Despite the fact that a lot of people write and say about growing tomatoes, in fact, this is a simple matter and accessible to any summer resident. Of course, you can’t do without knowledge of the main stages of cultural development, but the whole process can be organized without much extravagance and expense.
At first, everything is simple: the seeds are sown in a common container for subsequent pickings. When the seedlings grow 2-3 real leaves, it’s time to plant them.
Picking in “diapers”
Cut from a thick film (you can use the old one from greenhouses) pieces the size of a notebook sheet. In these so-called diapers, we will dive seedlings. Put a spoonful of prepared moistened soil on the upper left part of the diaper, place the plant on it so that the cotyledon leaves are above the edge of the film, and pour 1 more spoonful of soil on top. Slightly bend the bottom edge and wrap our bedding with a roll, secure with an elastic band so that it does not unfold. We stick a piece of plaster (masking tape), on which we write the number or name of the variety. Please note that the Central root of the seedlings does not need to be pinched!
All rolls are tightly placed in containers or other containers without holes and put in a well-lit place. Watering is required very moderate and not with water, but with a weak solution of mineral fertilizer.
When the seedlings have 3-4 real leaves, remove the rolls, expand and add another 1 tablespoon of soil. Again, roll the rolls, but now without turning the bottom edge, but only holding the bottom so that the spilled soil does not fall out. Again, make them into containers — so they will grow until the landing in the ground.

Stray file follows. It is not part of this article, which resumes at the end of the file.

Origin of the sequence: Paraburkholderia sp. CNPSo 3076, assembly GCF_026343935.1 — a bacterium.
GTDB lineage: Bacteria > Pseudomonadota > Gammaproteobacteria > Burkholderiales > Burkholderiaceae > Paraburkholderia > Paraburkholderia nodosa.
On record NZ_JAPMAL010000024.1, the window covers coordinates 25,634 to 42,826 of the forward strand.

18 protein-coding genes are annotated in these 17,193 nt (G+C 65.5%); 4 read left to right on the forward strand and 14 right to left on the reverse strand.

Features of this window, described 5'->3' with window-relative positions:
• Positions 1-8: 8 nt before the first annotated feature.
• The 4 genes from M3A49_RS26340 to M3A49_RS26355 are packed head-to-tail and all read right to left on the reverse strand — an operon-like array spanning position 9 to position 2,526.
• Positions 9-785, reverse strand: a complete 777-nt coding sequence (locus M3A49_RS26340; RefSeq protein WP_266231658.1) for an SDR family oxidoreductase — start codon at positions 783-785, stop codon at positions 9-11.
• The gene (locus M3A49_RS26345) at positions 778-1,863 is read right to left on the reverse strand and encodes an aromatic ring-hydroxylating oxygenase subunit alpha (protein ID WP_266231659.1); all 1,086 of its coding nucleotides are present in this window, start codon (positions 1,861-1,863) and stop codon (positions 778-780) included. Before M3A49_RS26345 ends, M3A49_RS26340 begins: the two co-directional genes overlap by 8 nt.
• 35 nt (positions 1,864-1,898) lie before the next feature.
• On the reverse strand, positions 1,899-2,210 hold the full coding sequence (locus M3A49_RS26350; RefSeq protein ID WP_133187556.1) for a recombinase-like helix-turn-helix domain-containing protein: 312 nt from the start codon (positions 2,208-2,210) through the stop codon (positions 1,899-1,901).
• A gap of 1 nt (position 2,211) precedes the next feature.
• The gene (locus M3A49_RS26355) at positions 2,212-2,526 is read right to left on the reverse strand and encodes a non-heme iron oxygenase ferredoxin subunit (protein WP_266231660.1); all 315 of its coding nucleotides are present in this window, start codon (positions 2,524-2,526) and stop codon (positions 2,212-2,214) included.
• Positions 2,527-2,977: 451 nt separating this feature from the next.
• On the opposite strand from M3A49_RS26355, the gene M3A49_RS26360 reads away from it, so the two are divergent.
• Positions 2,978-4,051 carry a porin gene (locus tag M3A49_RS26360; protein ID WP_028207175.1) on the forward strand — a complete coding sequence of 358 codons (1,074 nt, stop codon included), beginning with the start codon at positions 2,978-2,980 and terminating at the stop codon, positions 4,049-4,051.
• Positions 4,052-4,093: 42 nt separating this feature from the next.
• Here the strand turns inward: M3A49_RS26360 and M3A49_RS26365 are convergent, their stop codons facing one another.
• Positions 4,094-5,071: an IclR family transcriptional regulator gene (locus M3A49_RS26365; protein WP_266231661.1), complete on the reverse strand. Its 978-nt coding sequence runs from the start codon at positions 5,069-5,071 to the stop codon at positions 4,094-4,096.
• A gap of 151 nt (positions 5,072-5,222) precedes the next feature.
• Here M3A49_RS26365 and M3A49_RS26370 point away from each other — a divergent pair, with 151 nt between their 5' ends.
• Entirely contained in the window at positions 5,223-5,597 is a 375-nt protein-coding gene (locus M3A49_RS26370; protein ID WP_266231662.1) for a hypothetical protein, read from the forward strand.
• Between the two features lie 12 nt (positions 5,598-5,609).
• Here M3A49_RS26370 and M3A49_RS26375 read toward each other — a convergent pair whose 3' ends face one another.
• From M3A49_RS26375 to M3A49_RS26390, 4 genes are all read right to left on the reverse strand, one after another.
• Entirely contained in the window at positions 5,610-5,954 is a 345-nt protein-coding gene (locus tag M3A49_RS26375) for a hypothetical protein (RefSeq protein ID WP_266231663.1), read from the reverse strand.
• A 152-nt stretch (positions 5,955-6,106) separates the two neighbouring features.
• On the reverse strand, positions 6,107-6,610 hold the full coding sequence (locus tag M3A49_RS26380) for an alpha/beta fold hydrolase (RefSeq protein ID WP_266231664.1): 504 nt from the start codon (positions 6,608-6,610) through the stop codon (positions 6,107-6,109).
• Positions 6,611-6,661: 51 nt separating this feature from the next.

How to determine that there is enough moisture. Stick your index finger in the roll along the diaper and slightly deepen it into the soil. Now take it out and look at the pad of your finger. If it is wet, then the soil is waterlogged, do not water the seedlings for 2-3 days. If dry-the ground is dry, watering is required. And if there are grains of soil stuck to the pad of your finger, then there is enough moisture in it.
Soil preparation and planting
Before transplanting seedlings into a greenhouse, it is useful to pre-insulate the soil, since tomatoes are heat-loving plants, and the soils of the North-West are cold, and the cold will come from below to the roots for a long time. Dig holes in the soil at a distance of 35-40 cm from each other so deep that the roots of the seedlings fit into them without bending. Fill them with feather and fluff from old feather pillows with a layer of about 4 cm — this is a heat insulator from the lower cold. Keep in mind that the feather and down of the bird is essentially pure organic silicon (silicon atoms in the organic compound), which can give heat and excellent silicon feeding to plants when rotting.
Also, silicon strengthens the walls of conductive vessels, increases the strength of plant tissues, which becomes a kind of protection from pests that can not pierce or chew through plants. In addition, organic silicon has a fungicidal effect, that is, it reduces the incidence of various diseases. Inorganic silicon-the chemical element Si – is essentially sand, which plants, unfortunately, can not assimilate.
After applying the pen, pour 1 tablespoon of superphosphate and 1/3 teaspoon of AVA powder into the wells. Then pour at least 5 liters of warm water (not less than +20°C) into each hole. When the water is absorbed, put the rolls with seedlings in the holes (removing the gum beforehand), unfold the films and remove them from the hole. Sprinkle the planting, water the soil and plants with a solution of “Phytosporin” and “Gumi” and immediately mulch.
Immediately after planting, cover the soil.
As a mulching material, black-and-white Newspapers folded in 4 layers are well suited. Just make a cut in them and push on the stems of seedlings directly on the soil, as they put a bib on the neck of a child. It is not necessary to replace Newspapers with organic matter, since the moisture formed during its rotting will be in the upper layer of the soil. And then immediately from the main root in this layer will begin to grow side roots.